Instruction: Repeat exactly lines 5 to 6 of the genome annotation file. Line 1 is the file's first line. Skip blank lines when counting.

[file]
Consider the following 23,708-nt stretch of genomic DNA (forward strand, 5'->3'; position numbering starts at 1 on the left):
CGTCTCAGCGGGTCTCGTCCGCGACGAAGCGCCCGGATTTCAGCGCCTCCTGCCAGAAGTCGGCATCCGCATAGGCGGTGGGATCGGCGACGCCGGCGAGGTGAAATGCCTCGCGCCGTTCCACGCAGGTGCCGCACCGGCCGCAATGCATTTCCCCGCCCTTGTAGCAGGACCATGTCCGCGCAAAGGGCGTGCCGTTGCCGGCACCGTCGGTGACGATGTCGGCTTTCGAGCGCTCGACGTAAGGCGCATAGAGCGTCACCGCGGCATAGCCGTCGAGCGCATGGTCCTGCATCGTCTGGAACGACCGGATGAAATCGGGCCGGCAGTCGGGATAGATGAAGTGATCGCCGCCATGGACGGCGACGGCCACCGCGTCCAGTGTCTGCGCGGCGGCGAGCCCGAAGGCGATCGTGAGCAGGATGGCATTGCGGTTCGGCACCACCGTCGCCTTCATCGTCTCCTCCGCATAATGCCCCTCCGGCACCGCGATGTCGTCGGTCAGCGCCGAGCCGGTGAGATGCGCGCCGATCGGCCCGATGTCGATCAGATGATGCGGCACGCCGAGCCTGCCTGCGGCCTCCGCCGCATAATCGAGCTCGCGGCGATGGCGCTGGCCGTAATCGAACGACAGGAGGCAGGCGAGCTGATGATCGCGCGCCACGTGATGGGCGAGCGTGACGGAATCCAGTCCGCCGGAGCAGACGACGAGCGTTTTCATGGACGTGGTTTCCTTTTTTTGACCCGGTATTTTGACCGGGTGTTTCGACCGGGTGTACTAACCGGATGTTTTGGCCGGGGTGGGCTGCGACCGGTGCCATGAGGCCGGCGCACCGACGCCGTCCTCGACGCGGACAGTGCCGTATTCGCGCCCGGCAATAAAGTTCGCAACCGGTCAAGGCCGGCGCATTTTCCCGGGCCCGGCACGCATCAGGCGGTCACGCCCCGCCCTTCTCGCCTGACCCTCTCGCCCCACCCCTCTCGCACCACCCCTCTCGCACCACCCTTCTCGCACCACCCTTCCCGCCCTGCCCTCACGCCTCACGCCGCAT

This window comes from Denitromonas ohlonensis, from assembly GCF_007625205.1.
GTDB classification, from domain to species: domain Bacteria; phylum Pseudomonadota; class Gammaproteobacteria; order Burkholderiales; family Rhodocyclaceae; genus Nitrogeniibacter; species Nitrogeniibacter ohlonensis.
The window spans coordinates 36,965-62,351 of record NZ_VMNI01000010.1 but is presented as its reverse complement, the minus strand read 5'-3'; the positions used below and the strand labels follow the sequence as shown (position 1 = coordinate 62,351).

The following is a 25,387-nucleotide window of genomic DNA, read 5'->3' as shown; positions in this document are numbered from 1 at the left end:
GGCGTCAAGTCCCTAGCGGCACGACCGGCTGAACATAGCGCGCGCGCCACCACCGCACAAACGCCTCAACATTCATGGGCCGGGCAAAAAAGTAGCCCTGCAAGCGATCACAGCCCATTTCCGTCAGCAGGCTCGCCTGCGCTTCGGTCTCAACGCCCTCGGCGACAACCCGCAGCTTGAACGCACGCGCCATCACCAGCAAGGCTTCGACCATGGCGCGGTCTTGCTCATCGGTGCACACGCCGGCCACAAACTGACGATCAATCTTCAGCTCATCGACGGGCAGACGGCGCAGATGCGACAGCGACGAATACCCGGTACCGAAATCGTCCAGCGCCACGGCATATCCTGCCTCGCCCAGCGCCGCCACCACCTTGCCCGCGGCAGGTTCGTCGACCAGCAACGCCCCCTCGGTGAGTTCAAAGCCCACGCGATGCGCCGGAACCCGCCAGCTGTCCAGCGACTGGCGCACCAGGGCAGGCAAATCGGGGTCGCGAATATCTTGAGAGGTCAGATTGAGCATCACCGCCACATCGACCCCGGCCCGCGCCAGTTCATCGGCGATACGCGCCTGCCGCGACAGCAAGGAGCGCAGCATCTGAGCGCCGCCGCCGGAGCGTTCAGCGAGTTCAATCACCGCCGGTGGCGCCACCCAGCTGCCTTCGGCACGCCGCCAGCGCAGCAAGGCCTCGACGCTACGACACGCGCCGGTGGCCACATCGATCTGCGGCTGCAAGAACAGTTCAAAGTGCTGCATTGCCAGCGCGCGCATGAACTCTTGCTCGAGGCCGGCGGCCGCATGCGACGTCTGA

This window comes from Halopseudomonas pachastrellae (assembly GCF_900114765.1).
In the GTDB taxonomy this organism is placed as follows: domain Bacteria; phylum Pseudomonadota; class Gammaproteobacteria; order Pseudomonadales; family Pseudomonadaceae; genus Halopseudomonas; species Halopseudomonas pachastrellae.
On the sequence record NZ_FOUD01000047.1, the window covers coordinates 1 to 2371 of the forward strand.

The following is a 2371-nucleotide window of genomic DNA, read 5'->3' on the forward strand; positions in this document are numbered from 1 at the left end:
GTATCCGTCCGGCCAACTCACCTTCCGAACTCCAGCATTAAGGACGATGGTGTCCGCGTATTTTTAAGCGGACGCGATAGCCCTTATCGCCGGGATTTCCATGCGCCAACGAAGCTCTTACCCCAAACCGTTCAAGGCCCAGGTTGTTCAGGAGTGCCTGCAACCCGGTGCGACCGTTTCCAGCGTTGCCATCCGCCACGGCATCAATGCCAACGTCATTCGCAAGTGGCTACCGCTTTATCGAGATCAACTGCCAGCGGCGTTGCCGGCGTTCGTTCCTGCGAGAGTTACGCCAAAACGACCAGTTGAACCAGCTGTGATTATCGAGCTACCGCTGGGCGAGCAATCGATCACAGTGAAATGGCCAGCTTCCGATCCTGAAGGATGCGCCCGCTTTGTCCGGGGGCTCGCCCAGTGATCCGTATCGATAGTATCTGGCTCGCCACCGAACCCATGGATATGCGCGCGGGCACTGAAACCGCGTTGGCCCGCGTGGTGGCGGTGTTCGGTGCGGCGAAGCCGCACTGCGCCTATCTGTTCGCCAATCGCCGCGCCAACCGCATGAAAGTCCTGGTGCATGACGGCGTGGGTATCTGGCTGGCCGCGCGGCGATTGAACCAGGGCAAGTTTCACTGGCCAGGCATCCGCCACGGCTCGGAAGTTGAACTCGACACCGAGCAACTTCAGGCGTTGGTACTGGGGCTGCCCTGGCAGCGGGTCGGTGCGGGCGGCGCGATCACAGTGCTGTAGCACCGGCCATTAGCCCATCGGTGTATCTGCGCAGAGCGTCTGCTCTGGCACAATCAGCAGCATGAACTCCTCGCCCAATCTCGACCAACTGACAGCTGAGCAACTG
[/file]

The window spans coordinates 36,965-62,351 of record NZ_VMNI01000010.1 but is presented as its reverse complement, the minus strand read 5'-3'; the positions used below and the strand labels follow the sequence as shown (position 1 = coordinate 62,351).

The following is a 25,387-nucleotide window of genomic DNA, read 5'->3' as shown; positions in this document are numbered from 1 at the left end: